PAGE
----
Course Content
Orientation, introduction to the course
1. Human-Robot Interaction (HRI)
2. Research Methods in Human-Robot Interaction
3. Smart Cities & HRI
The demand for city living is already high, and it appears that this trend will continue. According to the United Nations World Cities Report, by 2050, more than 70% of the world's population will be living and working in cities — one of many reports predicting that cities will play an important role in our future (UN-Habitat, 2022). Thus, as cities are growing in size and scope, it is shaped into complex urban landscape where things, data, and people interact with each other. Everything and everyone has become so connected that Wifi too often fails to meet digital needs, online orders don't arrive fast enough, traffic jams still clog the roads and environmental pollution still weighs on cities. New technologies, technical intelligence, and robots can contribute to the direction of finding solutions to ever-increasing problems and assist the evolution of the growing urban space.
Human-Robot Interaction
About Lesson

Measures of Central Tendency

While studying a data set, we often want to determine where most of the data are located. In statistical terms, this characteristic is called the “central tendency.” Various measures can be used to describe the central tendency of a data set, including the mean, the median, and the mode (Rosenthal and Rosnow, 2008). 

  • The mean is the arithmetic average of a data set.  
  • The median is the middle score in a data set.  
  • The mode is the value that occurs with the greatest frequency in a data set. 

When there are numerous groups involved in a study, comparing the means of the groups can offer some early indications of how the groups relate to one another. If we discover that the means of two groups differ noticeably, then we can use statistical tests, such the t test, to determine whether the difference is statistically significant. But we cannot use descriptive statistics to draw conclusions.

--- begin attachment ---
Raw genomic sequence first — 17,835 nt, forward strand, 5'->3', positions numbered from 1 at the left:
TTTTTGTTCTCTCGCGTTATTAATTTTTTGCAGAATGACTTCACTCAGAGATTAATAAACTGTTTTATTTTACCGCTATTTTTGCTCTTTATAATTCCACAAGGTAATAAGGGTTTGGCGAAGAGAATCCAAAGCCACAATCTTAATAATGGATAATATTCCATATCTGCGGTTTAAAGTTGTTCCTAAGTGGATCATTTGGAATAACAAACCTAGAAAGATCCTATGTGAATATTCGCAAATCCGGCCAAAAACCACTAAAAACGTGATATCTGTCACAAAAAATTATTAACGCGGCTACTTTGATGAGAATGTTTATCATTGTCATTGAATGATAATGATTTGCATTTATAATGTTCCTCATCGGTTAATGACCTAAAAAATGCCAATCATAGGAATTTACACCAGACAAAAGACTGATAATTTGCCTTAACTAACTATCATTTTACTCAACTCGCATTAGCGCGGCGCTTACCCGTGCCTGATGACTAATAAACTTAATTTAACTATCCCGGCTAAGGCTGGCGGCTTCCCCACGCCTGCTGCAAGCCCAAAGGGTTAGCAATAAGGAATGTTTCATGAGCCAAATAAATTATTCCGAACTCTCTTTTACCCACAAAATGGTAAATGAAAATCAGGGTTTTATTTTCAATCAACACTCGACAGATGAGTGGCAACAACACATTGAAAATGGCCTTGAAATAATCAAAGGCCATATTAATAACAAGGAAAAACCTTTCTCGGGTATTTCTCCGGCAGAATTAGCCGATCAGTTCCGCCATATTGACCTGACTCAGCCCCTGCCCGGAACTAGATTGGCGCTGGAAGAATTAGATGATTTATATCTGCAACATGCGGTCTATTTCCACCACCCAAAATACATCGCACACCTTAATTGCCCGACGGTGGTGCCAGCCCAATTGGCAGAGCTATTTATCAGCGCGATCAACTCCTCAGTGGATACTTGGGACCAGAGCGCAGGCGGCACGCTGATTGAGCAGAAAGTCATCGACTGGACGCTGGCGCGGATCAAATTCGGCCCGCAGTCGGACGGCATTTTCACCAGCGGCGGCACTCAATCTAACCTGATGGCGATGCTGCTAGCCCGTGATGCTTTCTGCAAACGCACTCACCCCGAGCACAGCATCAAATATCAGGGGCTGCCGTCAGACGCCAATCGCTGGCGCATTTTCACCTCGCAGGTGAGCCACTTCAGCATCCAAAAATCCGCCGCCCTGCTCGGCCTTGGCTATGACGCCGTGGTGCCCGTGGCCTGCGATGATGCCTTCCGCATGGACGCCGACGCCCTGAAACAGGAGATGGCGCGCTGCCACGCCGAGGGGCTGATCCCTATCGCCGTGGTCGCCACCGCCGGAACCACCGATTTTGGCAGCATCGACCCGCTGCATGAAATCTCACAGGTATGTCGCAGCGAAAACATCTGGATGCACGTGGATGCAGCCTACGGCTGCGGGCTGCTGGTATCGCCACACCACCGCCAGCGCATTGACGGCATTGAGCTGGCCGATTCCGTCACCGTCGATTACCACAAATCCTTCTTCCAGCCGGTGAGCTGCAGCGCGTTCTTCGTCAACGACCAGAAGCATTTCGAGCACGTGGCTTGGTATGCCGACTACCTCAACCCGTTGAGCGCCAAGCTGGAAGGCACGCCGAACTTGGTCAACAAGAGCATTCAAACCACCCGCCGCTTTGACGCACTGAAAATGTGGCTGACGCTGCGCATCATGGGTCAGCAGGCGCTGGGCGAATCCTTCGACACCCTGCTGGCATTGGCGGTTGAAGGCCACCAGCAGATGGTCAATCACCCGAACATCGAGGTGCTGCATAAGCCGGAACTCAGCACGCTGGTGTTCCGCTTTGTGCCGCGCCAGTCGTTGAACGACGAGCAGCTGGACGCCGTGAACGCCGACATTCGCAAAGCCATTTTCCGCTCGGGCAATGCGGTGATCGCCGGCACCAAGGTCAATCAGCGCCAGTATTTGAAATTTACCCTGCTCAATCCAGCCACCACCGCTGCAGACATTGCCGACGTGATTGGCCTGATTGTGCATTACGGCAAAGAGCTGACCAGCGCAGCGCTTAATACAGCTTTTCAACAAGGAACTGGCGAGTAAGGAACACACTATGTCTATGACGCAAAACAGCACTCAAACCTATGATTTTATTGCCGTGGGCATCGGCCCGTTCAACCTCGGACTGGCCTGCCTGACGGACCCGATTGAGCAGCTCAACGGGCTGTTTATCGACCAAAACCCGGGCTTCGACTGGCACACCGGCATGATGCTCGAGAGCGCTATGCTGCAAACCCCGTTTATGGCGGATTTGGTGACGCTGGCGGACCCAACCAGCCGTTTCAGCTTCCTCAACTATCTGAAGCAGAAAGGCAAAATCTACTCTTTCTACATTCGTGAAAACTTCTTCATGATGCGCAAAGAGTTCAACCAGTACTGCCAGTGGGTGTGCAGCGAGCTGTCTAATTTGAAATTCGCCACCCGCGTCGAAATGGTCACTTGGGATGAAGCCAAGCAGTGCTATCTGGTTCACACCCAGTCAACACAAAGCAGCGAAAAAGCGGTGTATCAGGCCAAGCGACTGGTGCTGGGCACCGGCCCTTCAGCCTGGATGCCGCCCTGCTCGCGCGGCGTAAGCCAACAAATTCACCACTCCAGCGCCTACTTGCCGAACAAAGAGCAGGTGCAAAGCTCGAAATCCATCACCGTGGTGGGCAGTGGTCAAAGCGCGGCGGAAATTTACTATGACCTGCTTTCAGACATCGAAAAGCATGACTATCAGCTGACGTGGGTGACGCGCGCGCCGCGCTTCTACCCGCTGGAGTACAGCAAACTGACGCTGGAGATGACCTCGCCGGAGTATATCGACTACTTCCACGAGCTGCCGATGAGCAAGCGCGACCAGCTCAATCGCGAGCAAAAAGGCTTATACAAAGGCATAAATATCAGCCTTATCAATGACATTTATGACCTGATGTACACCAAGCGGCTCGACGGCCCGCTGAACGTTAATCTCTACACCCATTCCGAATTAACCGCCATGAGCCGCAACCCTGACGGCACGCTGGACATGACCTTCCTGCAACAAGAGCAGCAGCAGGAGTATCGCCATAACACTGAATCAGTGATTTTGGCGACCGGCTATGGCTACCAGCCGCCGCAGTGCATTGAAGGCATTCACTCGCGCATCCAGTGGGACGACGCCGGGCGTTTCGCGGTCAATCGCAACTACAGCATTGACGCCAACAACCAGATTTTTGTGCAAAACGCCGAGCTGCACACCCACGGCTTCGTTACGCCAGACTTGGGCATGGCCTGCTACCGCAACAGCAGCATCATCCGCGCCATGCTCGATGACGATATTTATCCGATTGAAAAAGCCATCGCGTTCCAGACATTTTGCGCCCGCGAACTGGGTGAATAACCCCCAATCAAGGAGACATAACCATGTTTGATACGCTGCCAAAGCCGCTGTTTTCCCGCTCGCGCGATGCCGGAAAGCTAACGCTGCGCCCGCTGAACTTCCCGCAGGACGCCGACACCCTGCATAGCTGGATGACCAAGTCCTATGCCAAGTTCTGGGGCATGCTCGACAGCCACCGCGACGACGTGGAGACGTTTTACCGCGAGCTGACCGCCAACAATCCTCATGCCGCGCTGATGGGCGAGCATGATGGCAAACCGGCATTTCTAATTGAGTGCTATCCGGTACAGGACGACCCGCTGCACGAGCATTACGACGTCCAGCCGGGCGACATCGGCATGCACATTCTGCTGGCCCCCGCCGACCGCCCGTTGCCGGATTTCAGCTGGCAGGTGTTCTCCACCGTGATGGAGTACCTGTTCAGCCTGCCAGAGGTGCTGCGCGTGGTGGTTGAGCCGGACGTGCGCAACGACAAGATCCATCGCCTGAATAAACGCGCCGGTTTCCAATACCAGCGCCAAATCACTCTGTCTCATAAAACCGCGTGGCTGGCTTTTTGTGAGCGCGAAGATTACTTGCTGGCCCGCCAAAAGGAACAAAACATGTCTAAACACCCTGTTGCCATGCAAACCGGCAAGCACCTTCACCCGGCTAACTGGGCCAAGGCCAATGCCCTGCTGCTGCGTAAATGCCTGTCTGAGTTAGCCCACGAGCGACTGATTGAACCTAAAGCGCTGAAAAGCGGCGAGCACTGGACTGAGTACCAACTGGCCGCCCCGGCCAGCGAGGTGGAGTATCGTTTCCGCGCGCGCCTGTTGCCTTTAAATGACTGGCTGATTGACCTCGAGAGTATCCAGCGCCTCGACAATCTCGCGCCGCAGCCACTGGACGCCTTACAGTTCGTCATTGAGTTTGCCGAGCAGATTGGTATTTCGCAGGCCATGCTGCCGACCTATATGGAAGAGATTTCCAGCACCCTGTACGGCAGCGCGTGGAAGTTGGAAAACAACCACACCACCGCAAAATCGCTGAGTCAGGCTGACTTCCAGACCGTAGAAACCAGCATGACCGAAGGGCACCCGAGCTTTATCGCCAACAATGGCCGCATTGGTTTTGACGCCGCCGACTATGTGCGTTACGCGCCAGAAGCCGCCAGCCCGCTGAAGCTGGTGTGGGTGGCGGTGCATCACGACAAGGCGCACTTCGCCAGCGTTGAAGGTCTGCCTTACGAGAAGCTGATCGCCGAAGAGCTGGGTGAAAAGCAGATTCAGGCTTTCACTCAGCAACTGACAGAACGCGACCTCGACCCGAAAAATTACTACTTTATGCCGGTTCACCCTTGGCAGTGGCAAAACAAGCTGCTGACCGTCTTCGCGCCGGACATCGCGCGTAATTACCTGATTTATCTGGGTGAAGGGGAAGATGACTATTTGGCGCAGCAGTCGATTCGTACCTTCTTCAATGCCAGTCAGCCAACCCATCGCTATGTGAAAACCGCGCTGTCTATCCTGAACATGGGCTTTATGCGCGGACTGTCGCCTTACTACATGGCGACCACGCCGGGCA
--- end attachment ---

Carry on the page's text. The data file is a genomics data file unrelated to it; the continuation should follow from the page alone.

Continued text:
To better understand the mean, median, and mode, watch this video: 

Use can use the MS Excel to calculate mean, median, and mode as shown in this video:  

Or you can use SPSS to calculate mean, median, and mode as shown in this video: 


Rosenthal, R., Rosnow, R., 2008. Essentials of Behavioral Research: Methods and Data Analysis, third ed. McGraw Hill, Boston, MA. 

Dix, A. (2020). Statistics for HCI: Making Sense of Quantitative Data. Morgan & Claypool Publishers.
Robertson, J., & Kaptein, M. (2016). An introduction to modern statistical methods in HCI (pp. 1-14). Springer International Publishing.
Larson-Hall, J. (2015). A guide to doing statistics in second language research using SPSS and R. Routledge.
Aldrich, J. O. (2018). Using IBM SPSS statistics: An interactive hands-on approach. Sage Publications.